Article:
Most Recent Articles In People
Latest People Articles
- Man of the Week: Tony Abbott
- Ian Kelly Discusses Vivienne Westwood Biography
- Model Call: Gisele Pletzer
More Articles By
Traffic is too slow on 35th Street on a recent Saturday, so Lindsey Wixson, the 16-year-old model from Kansas, decides to ditch her cab at Madison Avenue and walk the last few blocks across town through the snow to Jason Wu’s studio.
A stranger seems to recognize her on the street. “Really?” she says gleefully. That never happens. She might want to get used to it.
The story of the 16-year-old from the Midwest who finds fame as a model has been done before, but the speed and degree of Wixson’s success breaks the mold. When she was 15, Steven Meisel found a video of her on a modeling Web site and booked her for Italian Vogue. When Meisel’s photographs ran, Prada booked her to open their spring show in Milan, and Miu Miu tapped her to close in Paris, both as exclusives. By September, Stefano Tonchi ran a full-page close-up of her lips and the gap in her teeth — her two most arresting features — in his first issue of W. She walked in a combined 44 shows in New York, Paris and Milan in the fall. John Galliano, Versace Vanitas, Miu Miu, Jill Stuart and Alexander McQueen have all booked her for campaigns.
This year promises to be bigger.
Backstage at the Oscar de la Renta runway show in the fall, a reporter for the blog Modelinia asked Wixson which designer she would like to wear to the prom. “Jason Wu,” she said. “Oh my god, my friends would be, like, how much did that cost? What? Like freaking out.”
Soon after, someone reached out to tell her that Wu would be happy to accommodate.
Now, five months later, she is sitting across a narrow table from the designer in the middle of his studio. Spare electronic music plays over speakers. Wu, wearing a blue sweater and jeans, says that after the blog item ran, people kept asking him if it was true, and that at least one other 16-year-old model was jealous.
“It will be my first prom dress,” Wu says. “I’ve done all the other occasions, but I’ve never done a prom dress before.”
Nick Bananto, Wixson’s 18-year-old boyfriend, sits at the end of the table watching quietly. It is his first time in New York. He flew in from Kansas to meet up with her when she got back after two weeks in Paris for the couture shows and China, where she walked for Prada. “You’re going to have the most glamorous prom dress, I promise,” says Wu. They brainstorm colors and a design.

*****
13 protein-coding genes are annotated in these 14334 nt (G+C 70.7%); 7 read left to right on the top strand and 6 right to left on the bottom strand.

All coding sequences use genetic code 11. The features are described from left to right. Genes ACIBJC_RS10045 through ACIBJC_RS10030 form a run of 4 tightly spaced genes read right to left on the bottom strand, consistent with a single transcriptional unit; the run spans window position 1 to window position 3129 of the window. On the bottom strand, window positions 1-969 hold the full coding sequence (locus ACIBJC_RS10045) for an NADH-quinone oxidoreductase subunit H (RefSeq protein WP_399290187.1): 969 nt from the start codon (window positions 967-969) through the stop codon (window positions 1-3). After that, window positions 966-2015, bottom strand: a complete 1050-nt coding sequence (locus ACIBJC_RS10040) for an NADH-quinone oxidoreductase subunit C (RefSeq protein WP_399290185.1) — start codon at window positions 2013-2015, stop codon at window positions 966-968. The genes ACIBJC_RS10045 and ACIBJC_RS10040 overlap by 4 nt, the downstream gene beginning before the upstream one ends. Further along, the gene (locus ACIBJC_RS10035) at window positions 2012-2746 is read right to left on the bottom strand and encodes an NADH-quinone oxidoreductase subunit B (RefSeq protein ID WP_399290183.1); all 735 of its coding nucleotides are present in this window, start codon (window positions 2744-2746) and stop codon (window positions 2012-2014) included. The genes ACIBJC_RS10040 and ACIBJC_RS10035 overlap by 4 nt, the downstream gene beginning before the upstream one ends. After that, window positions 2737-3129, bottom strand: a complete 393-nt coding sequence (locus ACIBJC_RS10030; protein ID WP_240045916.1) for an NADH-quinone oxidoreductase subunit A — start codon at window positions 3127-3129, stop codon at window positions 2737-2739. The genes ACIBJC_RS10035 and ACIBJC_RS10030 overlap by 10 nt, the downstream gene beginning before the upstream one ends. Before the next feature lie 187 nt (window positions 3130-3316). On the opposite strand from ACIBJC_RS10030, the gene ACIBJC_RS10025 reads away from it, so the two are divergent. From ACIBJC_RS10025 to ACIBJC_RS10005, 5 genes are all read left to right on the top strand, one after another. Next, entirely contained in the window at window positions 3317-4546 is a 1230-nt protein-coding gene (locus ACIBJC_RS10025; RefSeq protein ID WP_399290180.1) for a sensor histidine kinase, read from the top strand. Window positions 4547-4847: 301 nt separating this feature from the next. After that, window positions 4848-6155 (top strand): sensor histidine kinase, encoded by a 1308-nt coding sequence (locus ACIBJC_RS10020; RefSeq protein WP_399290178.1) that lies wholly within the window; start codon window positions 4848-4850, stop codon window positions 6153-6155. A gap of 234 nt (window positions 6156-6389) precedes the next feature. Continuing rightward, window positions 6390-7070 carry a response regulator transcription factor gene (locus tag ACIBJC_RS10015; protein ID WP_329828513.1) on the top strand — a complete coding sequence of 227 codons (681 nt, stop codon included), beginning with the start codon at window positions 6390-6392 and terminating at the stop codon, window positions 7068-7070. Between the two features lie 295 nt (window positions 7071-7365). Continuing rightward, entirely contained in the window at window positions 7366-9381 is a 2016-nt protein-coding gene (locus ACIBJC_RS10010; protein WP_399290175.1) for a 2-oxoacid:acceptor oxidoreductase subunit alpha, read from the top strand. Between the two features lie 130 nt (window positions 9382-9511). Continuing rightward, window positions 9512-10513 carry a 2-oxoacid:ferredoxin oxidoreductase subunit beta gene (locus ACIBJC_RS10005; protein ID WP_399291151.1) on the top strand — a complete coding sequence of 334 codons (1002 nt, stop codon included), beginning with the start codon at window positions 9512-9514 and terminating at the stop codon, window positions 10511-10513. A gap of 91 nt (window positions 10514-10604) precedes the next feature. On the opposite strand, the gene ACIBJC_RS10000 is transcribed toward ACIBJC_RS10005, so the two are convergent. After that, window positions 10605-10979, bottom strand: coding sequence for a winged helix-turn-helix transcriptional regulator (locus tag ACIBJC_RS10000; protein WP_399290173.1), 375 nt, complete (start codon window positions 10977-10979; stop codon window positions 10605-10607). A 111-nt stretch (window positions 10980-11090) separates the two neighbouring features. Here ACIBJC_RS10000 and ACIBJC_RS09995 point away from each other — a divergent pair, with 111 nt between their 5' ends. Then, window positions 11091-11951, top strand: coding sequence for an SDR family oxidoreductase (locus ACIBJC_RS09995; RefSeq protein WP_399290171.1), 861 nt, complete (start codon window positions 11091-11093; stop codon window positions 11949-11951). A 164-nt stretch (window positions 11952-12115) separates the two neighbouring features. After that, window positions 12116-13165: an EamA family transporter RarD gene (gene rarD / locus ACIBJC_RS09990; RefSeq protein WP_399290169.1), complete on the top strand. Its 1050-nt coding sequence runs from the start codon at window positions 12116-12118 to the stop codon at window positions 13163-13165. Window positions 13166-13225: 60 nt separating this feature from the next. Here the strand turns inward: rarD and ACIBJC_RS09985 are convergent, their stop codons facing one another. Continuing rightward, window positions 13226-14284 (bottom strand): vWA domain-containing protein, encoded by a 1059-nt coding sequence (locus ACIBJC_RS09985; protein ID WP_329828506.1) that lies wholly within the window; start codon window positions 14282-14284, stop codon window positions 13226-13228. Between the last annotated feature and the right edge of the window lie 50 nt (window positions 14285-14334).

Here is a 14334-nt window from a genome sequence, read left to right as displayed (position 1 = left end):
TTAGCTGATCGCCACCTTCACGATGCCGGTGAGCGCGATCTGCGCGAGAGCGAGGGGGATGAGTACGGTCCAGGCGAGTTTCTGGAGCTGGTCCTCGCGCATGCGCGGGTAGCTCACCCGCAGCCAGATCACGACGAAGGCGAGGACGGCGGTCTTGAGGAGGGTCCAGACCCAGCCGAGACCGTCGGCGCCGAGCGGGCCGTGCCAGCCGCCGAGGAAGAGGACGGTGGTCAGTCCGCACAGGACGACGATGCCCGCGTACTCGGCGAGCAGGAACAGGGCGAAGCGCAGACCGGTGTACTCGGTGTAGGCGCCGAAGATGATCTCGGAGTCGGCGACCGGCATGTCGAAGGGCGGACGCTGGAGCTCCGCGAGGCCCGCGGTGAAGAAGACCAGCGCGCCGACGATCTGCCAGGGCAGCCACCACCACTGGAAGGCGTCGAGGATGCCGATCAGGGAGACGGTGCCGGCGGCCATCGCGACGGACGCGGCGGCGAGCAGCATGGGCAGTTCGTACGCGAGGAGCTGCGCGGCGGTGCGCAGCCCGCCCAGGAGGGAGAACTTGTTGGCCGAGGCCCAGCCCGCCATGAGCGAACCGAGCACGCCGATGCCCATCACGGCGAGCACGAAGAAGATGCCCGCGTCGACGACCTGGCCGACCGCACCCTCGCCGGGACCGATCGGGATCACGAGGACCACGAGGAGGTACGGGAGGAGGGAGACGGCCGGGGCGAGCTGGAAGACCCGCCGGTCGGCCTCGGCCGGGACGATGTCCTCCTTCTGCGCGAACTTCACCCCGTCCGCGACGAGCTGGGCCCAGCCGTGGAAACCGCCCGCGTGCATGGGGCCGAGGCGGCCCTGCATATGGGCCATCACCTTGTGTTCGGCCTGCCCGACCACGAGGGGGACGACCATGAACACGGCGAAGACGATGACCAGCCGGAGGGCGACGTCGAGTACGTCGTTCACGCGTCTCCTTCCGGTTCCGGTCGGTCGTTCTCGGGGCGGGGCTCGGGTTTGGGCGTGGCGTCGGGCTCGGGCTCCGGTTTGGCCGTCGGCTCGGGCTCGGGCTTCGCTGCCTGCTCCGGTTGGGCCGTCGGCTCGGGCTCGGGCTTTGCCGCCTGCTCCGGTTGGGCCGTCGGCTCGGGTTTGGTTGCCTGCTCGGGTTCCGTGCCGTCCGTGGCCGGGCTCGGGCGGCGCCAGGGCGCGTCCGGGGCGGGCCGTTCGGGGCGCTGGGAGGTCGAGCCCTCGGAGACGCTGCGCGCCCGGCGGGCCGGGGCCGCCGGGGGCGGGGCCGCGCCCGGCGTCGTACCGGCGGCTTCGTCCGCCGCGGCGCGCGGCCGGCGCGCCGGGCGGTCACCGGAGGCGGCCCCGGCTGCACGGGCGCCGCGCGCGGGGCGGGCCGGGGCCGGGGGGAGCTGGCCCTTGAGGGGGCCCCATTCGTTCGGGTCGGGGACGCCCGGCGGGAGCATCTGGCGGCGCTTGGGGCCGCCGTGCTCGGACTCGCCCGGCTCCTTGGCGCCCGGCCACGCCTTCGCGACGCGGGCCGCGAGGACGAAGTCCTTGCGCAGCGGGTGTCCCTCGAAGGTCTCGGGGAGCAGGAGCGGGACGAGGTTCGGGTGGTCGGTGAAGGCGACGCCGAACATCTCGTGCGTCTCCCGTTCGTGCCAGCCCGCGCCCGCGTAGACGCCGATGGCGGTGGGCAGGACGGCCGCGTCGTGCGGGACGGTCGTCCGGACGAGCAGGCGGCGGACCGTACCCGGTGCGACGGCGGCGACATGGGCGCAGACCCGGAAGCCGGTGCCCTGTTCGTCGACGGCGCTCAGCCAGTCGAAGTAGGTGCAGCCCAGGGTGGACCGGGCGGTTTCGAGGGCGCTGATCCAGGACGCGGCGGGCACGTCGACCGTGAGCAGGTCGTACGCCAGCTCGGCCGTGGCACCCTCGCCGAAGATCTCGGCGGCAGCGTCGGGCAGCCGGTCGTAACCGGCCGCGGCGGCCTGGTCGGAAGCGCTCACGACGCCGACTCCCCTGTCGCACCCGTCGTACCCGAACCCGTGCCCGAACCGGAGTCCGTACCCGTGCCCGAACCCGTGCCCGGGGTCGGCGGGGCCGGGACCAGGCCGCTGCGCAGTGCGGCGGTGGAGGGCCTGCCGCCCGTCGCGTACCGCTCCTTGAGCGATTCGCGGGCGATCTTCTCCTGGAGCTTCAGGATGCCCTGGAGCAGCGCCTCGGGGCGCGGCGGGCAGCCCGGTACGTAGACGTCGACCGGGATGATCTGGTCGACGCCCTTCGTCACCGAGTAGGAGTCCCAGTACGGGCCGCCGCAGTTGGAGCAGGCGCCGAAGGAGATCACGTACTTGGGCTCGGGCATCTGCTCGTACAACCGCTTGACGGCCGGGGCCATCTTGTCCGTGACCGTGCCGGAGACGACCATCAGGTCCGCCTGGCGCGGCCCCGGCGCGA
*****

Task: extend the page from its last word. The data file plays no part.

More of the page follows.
“So, like, a bustier, and then a double-shoulder thing, and a blue, kind of flowy dress,” Wu says, summing up his vision. “I think that will be nice. Let’s do it.”
Wixson thanks him several times.
“I’m so excited,” she says. “I’m so flattered.”
The designer turns to the boyfriend. “What are you going to wear?”
“Umm,” he says. He hadn’t thought about that. “A tux,” Wixson answers, saving him from awkwardness.
“You’re gonna have to dress up and match her, because she’s gonna be really dressed up,” Wu says. The couple laughs politely.
Wixson invites the designer to the prom before leaving. “You can come. You’re totally welcome,” she says.
“Cool,” says Wu. He says that he didn’t get to go to his own prom in high school and promises to show her the dress when she returns to town for fittings for New York Fashion Week. He escorts them to the door, and Wixson and Bananto say goodbye like polite teenagers from the Great Plains.
“It’s such an honor to be here,” Bananto says, shaking the designer’s hand.
When Wu closes the door to his studio behind them, Wixson takes a giant leaping skip toward the elevator and lands in a pose with one hip out to the side. She raises a celebratory fist in the air.
From Wu’s studio, the couple heads to catch the 2 train on 34th Street. Wixson is wearing a purple Anna Sui coat, a scarf covered in silver sequins, skinny black jeans and boots that she bought herself in Kansas. Bananto takes a long-exposure photograph of the train pulling into the station on his iPhone. He lives in Augusta, Kan., a suburb 20 minutes north of Wichita, and plays the guitar. He surprised her that morning with a dozen roses. The couple met in a doughnut shop. She made the first move.
“I don’t really think of myself as being 16,” Wixson had admitted earlier that morning, sitting on a gray sofa in her agent’s boyfriend’s apartment on East 3rd Street. Her right leg is crossed over her left, and she energetically bounces her dangling foot. “I think I’m in the middle of 17 and 22. I don’t feel 16 at all.”